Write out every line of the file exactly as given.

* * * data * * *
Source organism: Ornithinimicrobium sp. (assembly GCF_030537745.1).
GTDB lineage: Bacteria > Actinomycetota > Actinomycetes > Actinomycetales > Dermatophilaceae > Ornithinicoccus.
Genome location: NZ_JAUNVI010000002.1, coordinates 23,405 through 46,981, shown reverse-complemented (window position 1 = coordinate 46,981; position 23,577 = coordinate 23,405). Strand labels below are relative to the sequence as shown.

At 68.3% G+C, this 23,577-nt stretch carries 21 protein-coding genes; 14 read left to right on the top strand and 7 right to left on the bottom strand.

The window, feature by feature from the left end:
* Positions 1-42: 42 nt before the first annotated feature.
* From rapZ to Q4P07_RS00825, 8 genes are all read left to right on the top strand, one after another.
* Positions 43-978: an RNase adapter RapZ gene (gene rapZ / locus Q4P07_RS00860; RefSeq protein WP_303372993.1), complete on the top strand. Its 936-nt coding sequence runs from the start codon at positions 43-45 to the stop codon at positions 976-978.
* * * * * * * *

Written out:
Source organism: Ornithinimicrobium sp. (assembly GCF_030537745.1).
GTDB lineage: Bacteria > Actinomycetota > Actinomycetes > Actinomycetales > Dermatophilaceae > Ornithinicoccus.
Genome location: NZ_JAUNVI010000002.1, coordinates 23,405 through 46,981, shown reverse-complemented (window position 1 = coordinate 46,981; position 23,577 = coordinate 23,405). Strand labels below are relative to the sequence as shown.

At 68.3% G+C, this 23,577-nt stretch carries 21 protein-coding genes; 14 read left to right on the top strand and 7 right to left on the bottom strand.

The window, feature by feature from the left end:
* Positions 1-42: 42 nt before the first annotated feature.
* From rapZ to Q4P07_RS00825, 8 genes are all read left to right on the top strand, one after another.
* Positions 43-978: an RNase adapter RapZ gene (gene rapZ / locus Q4P07_RS00860; RefSeq protein WP_303372993.1), complete on the top strand. Its 936-nt coding sequence runs from the start codon at positions 43-45 to the stop codon at positions 976-978.